Edward Said’s Concept of Orientalism

Posted: October 23rd, 2013





Edward Said’s Concept of Orientalism

Orientalism is a term used in historical, literary and cultural circles by academics to describe the representation of elements in East Asian and Middle Eastern cultures. These illustrations are normally done by European writers and artists. Since the release of Edward Said’s concept of orientalism in 1978, many academic discussions have started using the expression ‘orientalism’ to talk about a universal condescending Western mind-set towards North African, Asian and Middle Eastern societies (Brown & Pelfrey 25). In Said’s scrutiny, the West categorizes these societies as inert and backward—thereby constructing a perception of Oriental culture that can be analyzed, illustrated, and replicated. Said argues that embedded in this construction is the notion that Western society is urbanized, coherent, flexible, and advanced. Edward Said’s assessment and critique of the set of Orientalism attitudes produced a significant background for post-colonial research (Brown & Pelfrey 65).

Said discusses on the high level of Orientalism in existing Western illustrations of Arab cultures. The representations of an Arab as being illogical, intimidating, unreliable, anti-Western, dishonest, and most importantly, perfectionist, are notions into which Orientalist research has changed. Said’s publication also addressed the tumultuous relationship between Islam and the West. In it, he shies away from proposing the existence of an actual Orient and focuses on the plastic nature of the Orient phenomenon and their destructive effects globally. John Berger’s assertions revolved around the way in which Europeans and Islam societies perceived each other. In his book, “Ways of Seeing”, Berger argues that different people perceived several elements differently. To that extent, the Western and Eastern world were each permitted to make up their assumptions concerning the way of life, norms and other features of any society without undue pressure or opposition.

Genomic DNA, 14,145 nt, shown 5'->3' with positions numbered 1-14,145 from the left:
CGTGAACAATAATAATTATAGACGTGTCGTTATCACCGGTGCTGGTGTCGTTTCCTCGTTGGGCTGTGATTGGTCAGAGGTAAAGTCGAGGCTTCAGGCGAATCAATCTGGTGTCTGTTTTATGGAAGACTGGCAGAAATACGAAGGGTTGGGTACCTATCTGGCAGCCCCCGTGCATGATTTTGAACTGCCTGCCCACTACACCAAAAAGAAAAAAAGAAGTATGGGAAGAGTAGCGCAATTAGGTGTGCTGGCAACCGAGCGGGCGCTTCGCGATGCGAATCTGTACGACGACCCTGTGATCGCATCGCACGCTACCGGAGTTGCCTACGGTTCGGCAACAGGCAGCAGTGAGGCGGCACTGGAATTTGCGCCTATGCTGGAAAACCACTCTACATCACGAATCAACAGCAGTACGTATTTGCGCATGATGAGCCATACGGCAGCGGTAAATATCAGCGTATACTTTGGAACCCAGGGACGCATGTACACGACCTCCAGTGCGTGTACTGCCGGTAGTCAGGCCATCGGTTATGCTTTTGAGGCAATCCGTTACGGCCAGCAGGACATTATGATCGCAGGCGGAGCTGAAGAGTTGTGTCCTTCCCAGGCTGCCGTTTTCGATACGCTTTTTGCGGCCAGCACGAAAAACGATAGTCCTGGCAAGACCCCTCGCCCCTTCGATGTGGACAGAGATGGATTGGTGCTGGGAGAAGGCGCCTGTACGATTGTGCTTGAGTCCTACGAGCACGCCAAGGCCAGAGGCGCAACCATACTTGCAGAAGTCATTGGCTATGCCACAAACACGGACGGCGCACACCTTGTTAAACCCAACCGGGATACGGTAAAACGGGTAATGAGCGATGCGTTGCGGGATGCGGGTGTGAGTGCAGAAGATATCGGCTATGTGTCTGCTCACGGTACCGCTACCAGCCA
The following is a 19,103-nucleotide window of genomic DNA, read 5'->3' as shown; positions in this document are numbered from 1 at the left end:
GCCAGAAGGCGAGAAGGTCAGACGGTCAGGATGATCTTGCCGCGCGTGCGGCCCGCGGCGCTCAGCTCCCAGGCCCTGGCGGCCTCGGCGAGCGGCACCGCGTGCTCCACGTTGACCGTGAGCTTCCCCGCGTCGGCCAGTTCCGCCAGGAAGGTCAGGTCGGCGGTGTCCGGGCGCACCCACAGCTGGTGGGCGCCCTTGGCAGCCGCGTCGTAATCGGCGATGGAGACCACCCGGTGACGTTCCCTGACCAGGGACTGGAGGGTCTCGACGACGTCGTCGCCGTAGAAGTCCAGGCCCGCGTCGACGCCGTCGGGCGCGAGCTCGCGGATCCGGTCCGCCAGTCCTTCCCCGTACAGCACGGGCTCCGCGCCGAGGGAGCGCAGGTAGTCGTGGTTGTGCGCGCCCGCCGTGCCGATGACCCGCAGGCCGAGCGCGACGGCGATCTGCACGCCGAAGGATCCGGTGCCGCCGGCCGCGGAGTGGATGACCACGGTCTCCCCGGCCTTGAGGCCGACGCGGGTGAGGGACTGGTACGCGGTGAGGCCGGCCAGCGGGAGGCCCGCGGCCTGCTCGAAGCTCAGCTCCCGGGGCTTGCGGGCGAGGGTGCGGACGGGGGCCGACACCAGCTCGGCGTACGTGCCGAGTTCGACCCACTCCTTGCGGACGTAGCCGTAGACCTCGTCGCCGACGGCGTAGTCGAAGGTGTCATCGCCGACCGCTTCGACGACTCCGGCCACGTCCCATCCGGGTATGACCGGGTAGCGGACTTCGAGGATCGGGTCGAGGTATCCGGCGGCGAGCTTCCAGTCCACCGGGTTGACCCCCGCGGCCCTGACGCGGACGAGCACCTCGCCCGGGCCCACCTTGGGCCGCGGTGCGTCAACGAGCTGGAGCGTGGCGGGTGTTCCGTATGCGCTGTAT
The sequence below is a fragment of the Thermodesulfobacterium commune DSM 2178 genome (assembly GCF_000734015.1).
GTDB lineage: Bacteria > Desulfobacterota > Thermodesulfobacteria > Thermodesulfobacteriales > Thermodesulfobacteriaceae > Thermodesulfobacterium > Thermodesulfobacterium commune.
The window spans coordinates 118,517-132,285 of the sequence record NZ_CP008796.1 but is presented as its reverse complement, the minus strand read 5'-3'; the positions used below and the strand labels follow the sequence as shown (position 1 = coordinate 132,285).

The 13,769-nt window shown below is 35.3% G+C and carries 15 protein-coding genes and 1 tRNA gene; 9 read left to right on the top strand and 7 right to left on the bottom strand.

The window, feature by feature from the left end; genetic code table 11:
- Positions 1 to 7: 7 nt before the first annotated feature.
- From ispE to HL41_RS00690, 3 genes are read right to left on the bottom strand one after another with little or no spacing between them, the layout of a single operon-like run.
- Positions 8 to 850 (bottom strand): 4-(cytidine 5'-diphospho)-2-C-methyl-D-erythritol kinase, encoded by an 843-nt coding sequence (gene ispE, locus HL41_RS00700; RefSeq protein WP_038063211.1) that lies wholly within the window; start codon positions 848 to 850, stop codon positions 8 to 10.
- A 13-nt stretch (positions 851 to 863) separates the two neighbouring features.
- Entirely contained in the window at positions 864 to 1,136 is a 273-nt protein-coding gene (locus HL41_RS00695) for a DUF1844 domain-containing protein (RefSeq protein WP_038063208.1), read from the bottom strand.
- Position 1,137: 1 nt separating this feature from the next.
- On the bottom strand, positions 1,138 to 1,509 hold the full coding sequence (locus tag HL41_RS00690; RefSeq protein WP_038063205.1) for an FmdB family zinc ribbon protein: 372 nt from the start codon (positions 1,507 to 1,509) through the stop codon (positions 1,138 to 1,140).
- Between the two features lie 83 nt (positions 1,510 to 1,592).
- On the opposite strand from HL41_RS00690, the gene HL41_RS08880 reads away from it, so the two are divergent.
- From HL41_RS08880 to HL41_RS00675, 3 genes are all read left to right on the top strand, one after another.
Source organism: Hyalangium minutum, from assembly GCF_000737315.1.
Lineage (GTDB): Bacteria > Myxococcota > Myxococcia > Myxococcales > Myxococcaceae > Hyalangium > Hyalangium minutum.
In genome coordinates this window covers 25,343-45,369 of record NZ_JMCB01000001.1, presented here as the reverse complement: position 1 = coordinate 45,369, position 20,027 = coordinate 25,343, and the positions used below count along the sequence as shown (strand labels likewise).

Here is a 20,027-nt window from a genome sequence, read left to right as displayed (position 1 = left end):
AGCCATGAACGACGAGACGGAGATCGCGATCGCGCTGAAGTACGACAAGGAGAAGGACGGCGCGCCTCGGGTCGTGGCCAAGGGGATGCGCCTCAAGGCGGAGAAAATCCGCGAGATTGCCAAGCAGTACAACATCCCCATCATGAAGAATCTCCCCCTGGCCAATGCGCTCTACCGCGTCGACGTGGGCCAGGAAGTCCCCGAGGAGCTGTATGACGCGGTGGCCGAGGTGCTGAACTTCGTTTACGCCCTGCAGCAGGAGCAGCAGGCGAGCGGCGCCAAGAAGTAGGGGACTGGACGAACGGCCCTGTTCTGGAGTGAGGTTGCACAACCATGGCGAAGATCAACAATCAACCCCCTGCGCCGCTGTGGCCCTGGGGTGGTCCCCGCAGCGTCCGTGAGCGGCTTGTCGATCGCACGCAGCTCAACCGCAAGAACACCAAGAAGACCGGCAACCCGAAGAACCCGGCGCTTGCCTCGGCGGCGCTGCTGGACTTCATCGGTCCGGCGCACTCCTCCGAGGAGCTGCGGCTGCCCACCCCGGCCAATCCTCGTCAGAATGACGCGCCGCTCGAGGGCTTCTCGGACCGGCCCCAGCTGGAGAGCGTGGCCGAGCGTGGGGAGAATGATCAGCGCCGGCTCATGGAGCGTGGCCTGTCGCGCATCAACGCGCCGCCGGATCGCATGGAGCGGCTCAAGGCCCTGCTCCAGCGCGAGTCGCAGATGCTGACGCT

Although there is a general perception that the ancient civilizations or cultures have vastly transformed into completely different modern version, this is far from the truth. While societies were separated from each other for example the Western world and Islam, their ideas fro survival and coexistence were largely similar in structure. While trade, agriculture and governance developed between the Middle East, Asia and Africa, the same events took place in the New World (Brown & Pelfrey 34).

Several aspects of current events are highly similar to ancient ones. These modern events reflect the ancient ones in terms of structure, practice and occurrence indicating a trend of continuity. The rampant issue of racial discrimination that started in the ancient civilizations has persisted in the modern culture. Societies still perceive people in terms of their skin pigment and ethnic background. This discrimination also leads to economic discrimination that creates subdivisions in societies and countries. Other events that have been adopted from the ancient cultures include gender roles that have still favored male members of the society. There are also many similarities and differences in how these events were expressed publicly. Currently, modern technology and freedom have allowed individuals, states and other organizations to express their stand concerning different issues explicitly. These expressions are more vocal and direct when compared to ancient methods. Another difference is that modern cultures are further segregated along economic and social lines than past civilizations. However, there is a similarity among ancient and modern events as they are both caused by misconceptions, ignorance and poor understanding. For instances, the New World and the eastern civilizations constantly disagree over poor understanding of religious and political ideologies. Other areas where people disagree include over approaches in handling global occurrences.





















Work Cited

Brown, Betty Ann and Pelfrey, Robert. Art & Mass Media. Chicago: Kendall Hunt Publishers. 2013. Print

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